National Rowing Centre in Cork closes

Training base had been limited to those who were training for the postponed Olympics

Sanita Puspure was one of the Irish athletes who had qualified for the 2020 Tokyo Olympics. Photograph: Detlev Seyb/Inpho

Sanita Puspure was one of the Irish athletes who had qualified for the 2020 Tokyo Olympics. Photograph: Detlev Seyb/Inpho

 

The National Rowing Centre closed down on Thursday. The Cork training and competition base had been limited to those who were training for the Olympic Games, while club rowers were prohibited access.

However, though the internationals were told to isolate themselves - effectively acting as a family or closed group - there had been complaints from the public, who were able to see crews training from the public road.

Fisa’s Sports Medicine Commission issued a new statement on Wednesday. They said international rowing teams should obey strict rules: “bigger boats like fours and eights are not recommended (if not in strict self-quarantine).”

Ireland’s representative of the Commission, Dr Fiona Wilson, felt that the quarantining of the athletes was possible in the international system. However she was disappointed that some Irish clubs had still allowed activity when most nations of the world, led by Canada, had shut up shop. She would have advised Rowing Ireland to follow this line if she had been consulted. Since then clubs have been instructed to close, but Wilson saw the initial delay as “a missed opportunity”.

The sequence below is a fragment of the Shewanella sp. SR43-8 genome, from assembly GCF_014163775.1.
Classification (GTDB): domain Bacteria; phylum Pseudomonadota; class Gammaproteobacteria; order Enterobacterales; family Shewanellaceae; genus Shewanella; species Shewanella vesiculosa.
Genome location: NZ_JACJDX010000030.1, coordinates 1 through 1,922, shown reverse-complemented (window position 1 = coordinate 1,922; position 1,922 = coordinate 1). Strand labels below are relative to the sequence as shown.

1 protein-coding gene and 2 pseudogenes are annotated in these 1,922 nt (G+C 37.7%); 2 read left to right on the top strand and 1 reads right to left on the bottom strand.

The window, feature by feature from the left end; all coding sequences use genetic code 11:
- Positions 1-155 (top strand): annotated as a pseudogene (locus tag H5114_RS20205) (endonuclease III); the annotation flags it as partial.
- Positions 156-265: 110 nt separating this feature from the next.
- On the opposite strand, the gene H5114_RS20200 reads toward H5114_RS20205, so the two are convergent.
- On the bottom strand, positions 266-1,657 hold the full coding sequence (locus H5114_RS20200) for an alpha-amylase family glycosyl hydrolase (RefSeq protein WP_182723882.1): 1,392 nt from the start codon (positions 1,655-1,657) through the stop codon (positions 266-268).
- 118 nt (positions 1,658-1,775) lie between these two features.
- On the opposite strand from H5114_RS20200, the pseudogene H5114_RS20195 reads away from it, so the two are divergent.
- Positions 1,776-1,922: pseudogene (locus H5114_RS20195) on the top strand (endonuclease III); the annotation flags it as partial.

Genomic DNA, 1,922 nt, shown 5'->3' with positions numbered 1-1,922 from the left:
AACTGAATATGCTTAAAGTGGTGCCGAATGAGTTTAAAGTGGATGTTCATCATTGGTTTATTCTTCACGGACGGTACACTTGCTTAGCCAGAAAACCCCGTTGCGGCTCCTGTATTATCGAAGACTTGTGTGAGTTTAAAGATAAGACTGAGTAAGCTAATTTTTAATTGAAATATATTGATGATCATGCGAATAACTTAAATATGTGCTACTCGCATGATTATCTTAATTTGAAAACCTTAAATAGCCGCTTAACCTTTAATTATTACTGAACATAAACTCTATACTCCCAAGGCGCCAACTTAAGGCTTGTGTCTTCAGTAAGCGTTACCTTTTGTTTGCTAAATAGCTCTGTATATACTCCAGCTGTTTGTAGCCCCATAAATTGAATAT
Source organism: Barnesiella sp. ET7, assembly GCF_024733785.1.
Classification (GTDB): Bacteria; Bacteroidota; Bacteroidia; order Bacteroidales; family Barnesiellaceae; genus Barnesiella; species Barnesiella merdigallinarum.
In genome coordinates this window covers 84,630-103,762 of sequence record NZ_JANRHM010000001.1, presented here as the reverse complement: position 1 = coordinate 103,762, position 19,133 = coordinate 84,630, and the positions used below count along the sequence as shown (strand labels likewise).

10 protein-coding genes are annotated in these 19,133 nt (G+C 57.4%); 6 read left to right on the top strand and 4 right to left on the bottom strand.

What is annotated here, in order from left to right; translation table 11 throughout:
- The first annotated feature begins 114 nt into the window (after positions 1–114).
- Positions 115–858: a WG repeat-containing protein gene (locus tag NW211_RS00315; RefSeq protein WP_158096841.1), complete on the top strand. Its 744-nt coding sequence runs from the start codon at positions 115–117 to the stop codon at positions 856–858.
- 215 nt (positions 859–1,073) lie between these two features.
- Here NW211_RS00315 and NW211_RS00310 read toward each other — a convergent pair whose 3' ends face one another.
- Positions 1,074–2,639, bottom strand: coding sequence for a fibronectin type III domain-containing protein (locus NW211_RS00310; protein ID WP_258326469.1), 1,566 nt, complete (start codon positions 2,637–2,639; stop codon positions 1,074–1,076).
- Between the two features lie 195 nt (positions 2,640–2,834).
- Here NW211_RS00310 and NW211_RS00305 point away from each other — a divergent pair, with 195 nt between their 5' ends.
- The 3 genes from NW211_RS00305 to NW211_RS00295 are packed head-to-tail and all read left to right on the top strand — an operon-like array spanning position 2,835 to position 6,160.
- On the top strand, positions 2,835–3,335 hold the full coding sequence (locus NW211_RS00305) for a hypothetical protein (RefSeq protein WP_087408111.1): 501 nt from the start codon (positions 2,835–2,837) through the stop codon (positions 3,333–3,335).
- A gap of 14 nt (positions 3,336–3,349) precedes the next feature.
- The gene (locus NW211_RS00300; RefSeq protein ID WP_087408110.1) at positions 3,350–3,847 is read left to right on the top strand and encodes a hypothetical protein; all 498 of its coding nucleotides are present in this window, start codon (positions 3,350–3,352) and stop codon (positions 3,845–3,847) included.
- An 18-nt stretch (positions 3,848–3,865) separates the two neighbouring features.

The domestic season may yet go ahead on a restricted basis. The NRC will not open until government reccommendations specifically allow it, but after an ‘all clear’ period, Irish clubs could be given the chance to compete.

There is already some strident debate on how or whether this should happen. Schools and universities may not open during the summer months, leaving clubs which operate from these campuses with a disadvantage if the Irish Championships go ahead in the summer or early autumn.

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